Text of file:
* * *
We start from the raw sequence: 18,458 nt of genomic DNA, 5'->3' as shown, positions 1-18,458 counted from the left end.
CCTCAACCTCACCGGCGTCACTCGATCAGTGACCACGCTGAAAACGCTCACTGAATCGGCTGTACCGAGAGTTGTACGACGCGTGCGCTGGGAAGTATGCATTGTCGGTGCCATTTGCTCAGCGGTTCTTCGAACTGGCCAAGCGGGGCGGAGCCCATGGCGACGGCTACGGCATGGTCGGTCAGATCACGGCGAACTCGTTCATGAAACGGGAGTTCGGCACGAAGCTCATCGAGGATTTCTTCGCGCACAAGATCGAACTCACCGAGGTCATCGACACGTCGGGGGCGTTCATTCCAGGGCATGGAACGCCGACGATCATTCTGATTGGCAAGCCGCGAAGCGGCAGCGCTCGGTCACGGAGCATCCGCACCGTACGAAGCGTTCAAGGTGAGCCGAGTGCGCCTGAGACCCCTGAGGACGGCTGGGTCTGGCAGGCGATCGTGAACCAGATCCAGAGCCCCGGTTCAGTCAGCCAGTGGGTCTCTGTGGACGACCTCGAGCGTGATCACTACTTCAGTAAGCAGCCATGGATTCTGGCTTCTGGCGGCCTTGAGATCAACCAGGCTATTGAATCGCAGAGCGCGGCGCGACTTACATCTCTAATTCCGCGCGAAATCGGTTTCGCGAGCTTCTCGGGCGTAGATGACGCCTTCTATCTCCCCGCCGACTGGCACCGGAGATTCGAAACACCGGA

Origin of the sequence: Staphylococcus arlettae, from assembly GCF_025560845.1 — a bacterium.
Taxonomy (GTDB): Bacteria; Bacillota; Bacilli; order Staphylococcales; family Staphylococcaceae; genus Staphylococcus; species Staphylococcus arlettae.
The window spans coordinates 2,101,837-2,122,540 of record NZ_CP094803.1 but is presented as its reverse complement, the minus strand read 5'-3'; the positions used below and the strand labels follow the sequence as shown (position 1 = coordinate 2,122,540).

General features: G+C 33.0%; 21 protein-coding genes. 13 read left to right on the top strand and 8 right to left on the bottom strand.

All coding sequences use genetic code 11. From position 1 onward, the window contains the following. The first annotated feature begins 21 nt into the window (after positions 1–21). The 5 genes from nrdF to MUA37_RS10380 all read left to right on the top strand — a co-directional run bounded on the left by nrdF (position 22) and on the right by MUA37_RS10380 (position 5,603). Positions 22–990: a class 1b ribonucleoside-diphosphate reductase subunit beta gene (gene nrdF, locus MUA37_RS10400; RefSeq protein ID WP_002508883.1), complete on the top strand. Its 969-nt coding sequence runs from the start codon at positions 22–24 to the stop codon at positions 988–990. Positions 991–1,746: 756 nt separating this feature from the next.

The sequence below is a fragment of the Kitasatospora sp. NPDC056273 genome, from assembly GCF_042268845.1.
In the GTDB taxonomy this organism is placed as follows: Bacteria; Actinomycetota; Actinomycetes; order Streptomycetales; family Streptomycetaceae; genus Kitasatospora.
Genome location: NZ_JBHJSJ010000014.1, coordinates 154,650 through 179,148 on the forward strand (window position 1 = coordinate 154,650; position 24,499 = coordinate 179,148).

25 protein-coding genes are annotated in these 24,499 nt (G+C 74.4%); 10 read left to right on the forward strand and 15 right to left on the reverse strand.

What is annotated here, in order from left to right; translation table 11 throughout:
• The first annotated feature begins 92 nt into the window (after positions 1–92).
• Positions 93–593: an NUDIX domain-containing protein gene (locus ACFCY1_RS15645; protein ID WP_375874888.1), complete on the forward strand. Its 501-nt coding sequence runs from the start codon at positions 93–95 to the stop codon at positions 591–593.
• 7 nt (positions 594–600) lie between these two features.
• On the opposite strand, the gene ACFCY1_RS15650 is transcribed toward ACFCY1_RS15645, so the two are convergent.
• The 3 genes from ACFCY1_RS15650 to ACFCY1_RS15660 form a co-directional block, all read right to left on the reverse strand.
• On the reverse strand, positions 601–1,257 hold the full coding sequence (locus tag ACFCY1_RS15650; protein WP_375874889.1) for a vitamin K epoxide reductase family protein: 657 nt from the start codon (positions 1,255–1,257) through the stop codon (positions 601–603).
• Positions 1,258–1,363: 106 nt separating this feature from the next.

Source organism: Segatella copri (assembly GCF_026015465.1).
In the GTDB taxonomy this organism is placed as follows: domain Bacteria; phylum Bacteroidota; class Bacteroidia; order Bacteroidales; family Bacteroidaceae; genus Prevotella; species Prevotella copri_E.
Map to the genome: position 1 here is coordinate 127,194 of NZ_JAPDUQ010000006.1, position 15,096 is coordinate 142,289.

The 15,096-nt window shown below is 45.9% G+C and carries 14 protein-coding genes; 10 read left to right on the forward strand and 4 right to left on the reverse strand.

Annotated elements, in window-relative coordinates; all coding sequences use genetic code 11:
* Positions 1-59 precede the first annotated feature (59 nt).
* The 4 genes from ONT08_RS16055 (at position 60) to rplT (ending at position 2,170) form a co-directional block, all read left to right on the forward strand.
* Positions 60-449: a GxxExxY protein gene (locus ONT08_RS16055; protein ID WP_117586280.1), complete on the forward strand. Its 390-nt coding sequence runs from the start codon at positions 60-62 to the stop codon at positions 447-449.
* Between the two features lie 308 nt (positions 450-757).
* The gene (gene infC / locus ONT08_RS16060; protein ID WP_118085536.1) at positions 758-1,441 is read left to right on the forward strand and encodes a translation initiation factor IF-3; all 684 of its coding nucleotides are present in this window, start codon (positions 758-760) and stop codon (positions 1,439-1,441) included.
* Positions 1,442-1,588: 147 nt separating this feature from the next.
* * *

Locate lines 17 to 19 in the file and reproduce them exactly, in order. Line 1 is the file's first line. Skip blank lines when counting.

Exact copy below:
• The 3 genes from ACFCY1_RS15650 to ACFCY1_RS15660 form a co-directional block, all read right to left on the reverse strand.
• On the reverse strand, positions 601–1,257 hold the full coding sequence (locus tag ACFCY1_RS15650; protein WP_375874889.1) for a vitamin K epoxide reductase family protein: 657 nt from the start codon (positions 1,255–1,257) through the stop codon (positions 601–603).
• Positions 1,258–1,363: 106 nt separating this feature from the next.